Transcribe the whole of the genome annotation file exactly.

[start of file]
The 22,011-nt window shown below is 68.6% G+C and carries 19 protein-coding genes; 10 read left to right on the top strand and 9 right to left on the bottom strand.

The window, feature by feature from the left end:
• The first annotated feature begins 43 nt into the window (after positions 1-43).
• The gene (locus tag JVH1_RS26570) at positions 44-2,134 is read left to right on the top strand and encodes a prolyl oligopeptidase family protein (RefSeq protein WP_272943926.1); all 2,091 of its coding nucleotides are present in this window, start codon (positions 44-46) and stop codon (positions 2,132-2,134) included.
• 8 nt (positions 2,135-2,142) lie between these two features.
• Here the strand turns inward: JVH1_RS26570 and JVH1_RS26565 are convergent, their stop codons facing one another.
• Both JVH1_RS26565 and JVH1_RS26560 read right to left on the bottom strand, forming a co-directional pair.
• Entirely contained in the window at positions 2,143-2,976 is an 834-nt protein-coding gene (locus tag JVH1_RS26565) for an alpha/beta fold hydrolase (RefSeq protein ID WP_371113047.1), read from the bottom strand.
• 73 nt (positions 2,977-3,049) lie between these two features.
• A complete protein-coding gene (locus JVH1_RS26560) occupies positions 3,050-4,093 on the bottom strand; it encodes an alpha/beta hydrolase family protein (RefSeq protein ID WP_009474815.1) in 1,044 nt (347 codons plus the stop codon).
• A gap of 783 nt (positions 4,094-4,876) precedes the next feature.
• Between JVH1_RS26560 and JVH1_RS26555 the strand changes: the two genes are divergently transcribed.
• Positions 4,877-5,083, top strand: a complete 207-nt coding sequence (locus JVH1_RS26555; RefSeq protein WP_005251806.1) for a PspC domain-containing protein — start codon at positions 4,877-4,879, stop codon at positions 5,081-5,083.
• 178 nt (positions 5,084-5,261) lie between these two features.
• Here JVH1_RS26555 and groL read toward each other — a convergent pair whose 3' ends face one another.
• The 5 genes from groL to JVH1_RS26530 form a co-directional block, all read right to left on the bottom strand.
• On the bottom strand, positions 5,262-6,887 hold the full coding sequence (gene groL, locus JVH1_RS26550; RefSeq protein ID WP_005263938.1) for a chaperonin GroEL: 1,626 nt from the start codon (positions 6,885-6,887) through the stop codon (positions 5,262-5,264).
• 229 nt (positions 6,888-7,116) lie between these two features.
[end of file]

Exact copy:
The 22,011-nt window shown below is 68.6% G+C and carries 19 protein-coding genes; 10 read left to right on the top strand and 9 right to left on the bottom strand.

The window, feature by feature from the left end:
• The first annotated feature begins 43 nt into the window (after positions 1-43).
• The gene (locus tag JVH1_RS26570) at positions 44-2,134 is read left to right on the top strand and encodes a prolyl oligopeptidase family protein (RefSeq protein WP_272943926.1); all 2,091 of its coding nucleotides are present in this window, start codon (positions 44-46) and stop codon (positions 2,132-2,134) included.
• 8 nt (positions 2,135-2,142) lie between these two features.
• Here the strand turns inward: JVH1_RS26570 and JVH1_RS26565 are convergent, their stop codons facing one another.
• Both JVH1_RS26565 and JVH1_RS26560 read right to left on the bottom strand, forming a co-directional pair.
• Entirely contained in the window at positions 2,143-2,976 is an 834-nt protein-coding gene (locus tag JVH1_RS26565) for an alpha/beta fold hydrolase (RefSeq protein ID WP_371113047.1), read from the bottom strand.
• 73 nt (positions 2,977-3,049) lie between these two features.
• A complete protein-coding gene (locus JVH1_RS26560) occupies positions 3,050-4,093 on the bottom strand; it encodes an alpha/beta hydrolase family protein (RefSeq protein ID WP_009474815.1) in 1,044 nt (347 codons plus the stop codon).
• A gap of 783 nt (positions 4,094-4,876) precedes the next feature.
• Between JVH1_RS26560 and JVH1_RS26555 the strand changes: the two genes are divergently transcribed.
• Positions 4,877-5,083, top strand: a complete 207-nt coding sequence (locus JVH1_RS26555; RefSeq protein WP_005251806.1) for a PspC domain-containing protein — start codon at positions 4,877-4,879, stop codon at positions 5,081-5,083.
• 178 nt (positions 5,084-5,261) lie between these two features.
• Here JVH1_RS26555 and groL read toward each other — a convergent pair whose 3' ends face one another.
• The 5 genes from groL to JVH1_RS26530 form a co-directional block, all read right to left on the bottom strand.
• On the bottom strand, positions 5,262-6,887 hold the full coding sequence (gene groL, locus JVH1_RS26550; RefSeq protein ID WP_005263938.1) for a chaperonin GroEL: 1,626 nt from the start codon (positions 6,885-6,887) through the stop codon (positions 5,262-5,264).
• 229 nt (positions 6,888-7,116) lie between these two features.